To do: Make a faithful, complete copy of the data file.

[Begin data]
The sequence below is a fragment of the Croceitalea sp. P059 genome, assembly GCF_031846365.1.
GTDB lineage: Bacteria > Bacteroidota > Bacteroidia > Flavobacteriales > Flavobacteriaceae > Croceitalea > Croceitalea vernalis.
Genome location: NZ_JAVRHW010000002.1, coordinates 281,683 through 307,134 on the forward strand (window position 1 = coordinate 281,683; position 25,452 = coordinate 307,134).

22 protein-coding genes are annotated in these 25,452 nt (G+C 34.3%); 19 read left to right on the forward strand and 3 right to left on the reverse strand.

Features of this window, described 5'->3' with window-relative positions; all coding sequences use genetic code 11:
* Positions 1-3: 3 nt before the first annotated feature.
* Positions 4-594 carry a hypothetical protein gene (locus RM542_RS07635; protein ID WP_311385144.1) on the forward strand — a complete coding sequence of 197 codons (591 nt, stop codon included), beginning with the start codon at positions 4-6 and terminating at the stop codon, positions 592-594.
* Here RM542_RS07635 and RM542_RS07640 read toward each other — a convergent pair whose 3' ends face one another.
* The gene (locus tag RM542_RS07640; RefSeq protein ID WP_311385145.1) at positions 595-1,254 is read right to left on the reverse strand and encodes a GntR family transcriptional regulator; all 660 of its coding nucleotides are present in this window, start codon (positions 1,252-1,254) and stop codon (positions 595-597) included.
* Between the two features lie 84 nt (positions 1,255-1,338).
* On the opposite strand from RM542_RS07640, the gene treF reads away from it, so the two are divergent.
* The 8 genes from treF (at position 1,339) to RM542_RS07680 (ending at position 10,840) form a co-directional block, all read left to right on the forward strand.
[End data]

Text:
The sequence below is a fragment of the Croceitalea sp. P059 genome, assembly GCF_031846365.1.
GTDB lineage: Bacteria > Bacteroidota > Bacteroidia > Flavobacteriales > Flavobacteriaceae > Croceitalea > Croceitalea vernalis.
Genome location: NZ_JAVRHW010000002.1, coordinates 281,683 through 307,134 on the forward strand (window position 1 = coordinate 281,683; position 25,452 = coordinate 307,134).

22 protein-coding genes are annotated in these 25,452 nt (G+C 34.3%); 19 read left to right on the forward strand and 3 right to left on the reverse strand.

Features of this window, described 5'->3' with window-relative positions; all coding sequences use genetic code 11:
* Positions 1-3: 3 nt before the first annotated feature.
* Positions 4-594 carry a hypothetical protein gene (locus RM542_RS07635; protein ID WP_311385144.1) on the forward strand — a complete coding sequence of 197 codons (591 nt, stop codon included), beginning with the start codon at positions 4-6 and terminating at the stop codon, positions 592-594.
* Here RM542_RS07635 and RM542_RS07640 read toward each other — a convergent pair whose 3' ends face one another.
* The gene (locus tag RM542_RS07640; RefSeq protein ID WP_311385145.1) at positions 595-1,254 is read right to left on the reverse strand and encodes a GntR family transcriptional regulator; all 660 of its coding nucleotides are present in this window, start codon (positions 1,252-1,254) and stop codon (positions 595-597) included.
* Between the two features lie 84 nt (positions 1,255-1,338).
* On the opposite strand from RM542_RS07640, the gene treF reads away from it, so the two are divergent.
* The 8 genes from treF (at position 1,339) to RM542_RS07680 (ending at position 10,840) form a co-directional block, all read left to right on the forward strand.